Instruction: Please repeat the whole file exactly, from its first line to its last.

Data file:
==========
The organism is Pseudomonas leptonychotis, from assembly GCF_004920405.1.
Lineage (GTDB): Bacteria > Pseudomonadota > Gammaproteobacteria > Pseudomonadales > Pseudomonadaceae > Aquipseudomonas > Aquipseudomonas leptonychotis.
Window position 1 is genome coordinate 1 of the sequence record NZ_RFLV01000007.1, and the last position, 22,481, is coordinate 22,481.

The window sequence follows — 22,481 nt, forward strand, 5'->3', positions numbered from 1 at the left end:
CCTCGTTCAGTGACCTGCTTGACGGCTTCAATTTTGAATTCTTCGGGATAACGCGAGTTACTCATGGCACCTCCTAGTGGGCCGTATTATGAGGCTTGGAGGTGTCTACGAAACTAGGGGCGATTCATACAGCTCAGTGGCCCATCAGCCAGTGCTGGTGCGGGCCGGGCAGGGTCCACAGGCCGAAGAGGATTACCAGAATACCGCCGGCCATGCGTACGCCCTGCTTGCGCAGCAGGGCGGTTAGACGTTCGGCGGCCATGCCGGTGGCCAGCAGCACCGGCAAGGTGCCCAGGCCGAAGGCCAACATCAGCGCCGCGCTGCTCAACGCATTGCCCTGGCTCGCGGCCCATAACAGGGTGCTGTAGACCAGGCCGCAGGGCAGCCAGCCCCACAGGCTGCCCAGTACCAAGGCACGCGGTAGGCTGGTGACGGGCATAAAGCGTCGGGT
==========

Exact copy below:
The organism is Pseudomonas leptonychotis, from assembly GCF_004920405.1.
Lineage (GTDB): Bacteria > Pseudomonadota > Gammaproteobacteria > Pseudomonadales > Pseudomonadaceae > Aquipseudomonas > Aquipseudomonas leptonychotis.
Window position 1 is genome coordinate 1 of the sequence record NZ_RFLV01000007.1, and the last position, 22,481, is coordinate 22,481.

The window sequence follows — 22,481 nt, forward strand, 5'->3', positions numbered from 1 at the left end:
CCTCGTTCAGTGACCTGCTTGACGGCTTCAATTTTGAATTCTTCGGGATAACGCGAGTTACTCATGGCACCTCCTAGTGGGCCGTATTATGAGGCTTGGAGGTGTCTACGAAACTAGGGGCGATTCATACAGCTCAGTGGCCCATCAGCCAGTGCTGGTGCGGGCCGGGCAGGGTCCACAGGCCGAAGAGGATTACCAGAATACCGCCGGCCATGCGTACGCCCTGCTTGCGCAGCAGGGCGGTTAGACGTTCGGCGGCCATGCCGGTGGCCAGCAGCACCGGCAAGGTGCCCAGGCCGAAGGCCAACATCAGCGCCGCGCTGCTCAACGCATTGCCCTGGCTCGCGGCCCATAACAGGGTGCTGTAGACCAGGCCGCAGGGCAGCCAGCCCCACAGGCTGCCCAGTACCAAGGCACGCGGTAGGCTGGTGACGGGCATAAAGCGTCGGGT